Do I need a world plug?

No. Not for Dutch, Belgian of German travelers.

We refer you to the following website where you can see what you need and check for yourself too. http://www.wereldstopcontacten.nl/

How are the roads in Albania?

In principle, the roads in Albania are perfectly commendable. However, some roads could take longer than you are used to, despite the minimum number of kilometers, so the ride can still take a few hours. 

Is wi-fi available in the hotels?

Yes, Wi-Fi is available in most hotels (and also in many restaurants).

Can I travel best with a suitcase or travel bag?

We recommend traveling with a travel bag or a soft case. That can be a backpack, but also a travel bag on wheels. Please do not travel with a hard-shell case, because it is difficult to transport. We also recommend limiting the weight to 15 kg for your travel comfort.

Can I pay or do I have to bring cash?

Yes, but not everywhere.

In Albania, the currency is LEK. The easiest way is to pin this on the spot, but because Albania is outside of the EU, your bank can charge you extra costs. So, check what the costs are. Another thing is that paying by credit card is not possible at small shops or bazaars. You will need to exchange your euros to LEK. We advise 150-200 euros as pocket money which is best exchanged at banks or exchange offices. At hotels you generally get a slightly worse rate than at banks and exchange offices.

What is the best travel time?

Albania has a Mediterranean climate. Summers are hot and dry, winters are mild and wet. The higher you come the more variation there is. From May to October you can swim in the sea with water temperatures of about 23 C. On the coast there are 270 to 300 sunny days. There is always a refreshing breeze in the vicinity of the sea. In the high mountains in the north and east of the country, there is a chance of snow from November to March.

The best travel time for Albania is spring. Then the apple and cherry trees are in full bloom and many flowers decorate the landscape. The early autumn (September and October) is also a pleasant journey time.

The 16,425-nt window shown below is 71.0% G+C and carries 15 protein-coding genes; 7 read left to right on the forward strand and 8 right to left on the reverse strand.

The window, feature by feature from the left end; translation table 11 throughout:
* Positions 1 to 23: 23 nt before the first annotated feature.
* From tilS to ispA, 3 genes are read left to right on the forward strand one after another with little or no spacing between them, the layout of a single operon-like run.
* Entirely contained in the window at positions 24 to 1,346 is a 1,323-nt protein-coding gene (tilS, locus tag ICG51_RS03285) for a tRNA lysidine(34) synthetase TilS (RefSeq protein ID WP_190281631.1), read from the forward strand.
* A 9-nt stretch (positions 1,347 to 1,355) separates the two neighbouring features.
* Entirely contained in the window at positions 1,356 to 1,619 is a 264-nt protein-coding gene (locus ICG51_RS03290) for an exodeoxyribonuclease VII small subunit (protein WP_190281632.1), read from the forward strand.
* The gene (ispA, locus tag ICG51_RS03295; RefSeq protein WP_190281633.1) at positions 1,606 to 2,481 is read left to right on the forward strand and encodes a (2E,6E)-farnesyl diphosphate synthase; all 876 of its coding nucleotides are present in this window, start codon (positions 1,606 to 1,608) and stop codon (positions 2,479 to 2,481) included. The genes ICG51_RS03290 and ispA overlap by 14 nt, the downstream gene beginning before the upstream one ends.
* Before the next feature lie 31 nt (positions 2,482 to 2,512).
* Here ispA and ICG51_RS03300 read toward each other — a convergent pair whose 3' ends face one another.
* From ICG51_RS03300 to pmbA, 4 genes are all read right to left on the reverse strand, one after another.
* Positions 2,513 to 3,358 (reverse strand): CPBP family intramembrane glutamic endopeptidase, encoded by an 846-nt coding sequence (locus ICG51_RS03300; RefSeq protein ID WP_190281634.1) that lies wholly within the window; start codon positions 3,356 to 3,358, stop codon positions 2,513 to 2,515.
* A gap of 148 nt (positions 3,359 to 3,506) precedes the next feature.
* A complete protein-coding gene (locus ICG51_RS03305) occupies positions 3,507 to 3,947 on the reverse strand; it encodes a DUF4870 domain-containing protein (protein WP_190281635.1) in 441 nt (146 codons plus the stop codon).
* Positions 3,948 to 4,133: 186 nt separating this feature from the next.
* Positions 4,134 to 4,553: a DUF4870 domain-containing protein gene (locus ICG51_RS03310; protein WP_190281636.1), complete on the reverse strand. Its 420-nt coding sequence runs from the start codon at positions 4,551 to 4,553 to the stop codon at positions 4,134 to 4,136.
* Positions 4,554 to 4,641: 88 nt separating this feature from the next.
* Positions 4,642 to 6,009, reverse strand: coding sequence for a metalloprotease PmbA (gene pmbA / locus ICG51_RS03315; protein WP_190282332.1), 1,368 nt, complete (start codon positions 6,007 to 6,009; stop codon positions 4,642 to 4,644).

How do we travel through Albania?

During our trip, we use our own (mini) bus. Having your own bus has many advantages in Albania. Many attractions are far from the usual routes and could hardly be visited by public transport.

What do they eat in Albania?

Albanians themselves do not take a full breakfast. They often limit themselves to a cup of strong coffee. For their guests, they usually make a full breakfast with eggs, bread, fruit, cold cuts, kos (a type of yogurt), feta cheese and coffee. In the afternoon there is extensive lunch, usually a hot meal with meat or fish. And in the evening, at about 9:00 a.m., another warm meal.

In addition, snacks are available at food stalls such as byrek, puff pastry with feta cheese, onion, meat, and spinach. You have round byrek and triangular byrek. And there is qofte (mince meatballs) and pita (a puff pastry).

In the larger towns, you also have Greek and Italian (pizza) restaurants next to Albanian ones. In the countryside you should not be surprised if you are asked if you are hungry. The table is always richly covered with fresh meat or fish, potatoes or rice, salad, cheese, eggs, vegetables, and bread. After the meal, there is – for the good digestion – a glass of raki, also with the Muslims. That raki is even drunk early in the morning.

What kind of ingredients are used in Albanian cuisine?

Albanian cuisine uses various vegetables such as peppers, tomatoes, onions, pickles, aubergines, courgettes, and olives. In the winter months, there is cabbage and carrots. As far as meat is concerned, there is sheep and goat meat. That is roasted or grilled. The intestines (heart, liver, kidneys, brains) are also loved. If you stop at eateries along the way, you can get pilaf (rice with meat sauce) or roasted kebab. The kebab can be lamb, pork or beef.

Fish is everywhere and served fresh. You have trout in small rivers. The specialty of Shkodër is carp. Along the coast, you have all kinds of fish such as perch, bream, and hake.

What are the few typical Albanian dishes?

Albanian lamb is prepared with butter, eggs, yogurt, flour, parsley, and dill. Përshesh was originally a poor meat dish, but nowadays one of the top dishes of, for example, the King’s Park Hotel. Old bread is mixed with egg, salt, and oil. Then the meat broth is added. It is completely absorbed by the bread. This is served with white wine. A special treat is salce kosi, made from thick home-made yogurt. Other desserts are halva (a sweet pastry), xupa (similar to pudding) or sheqerpare (traditional biscuts in syrup).

What is the time difference with the Netherlands?

There is no time difference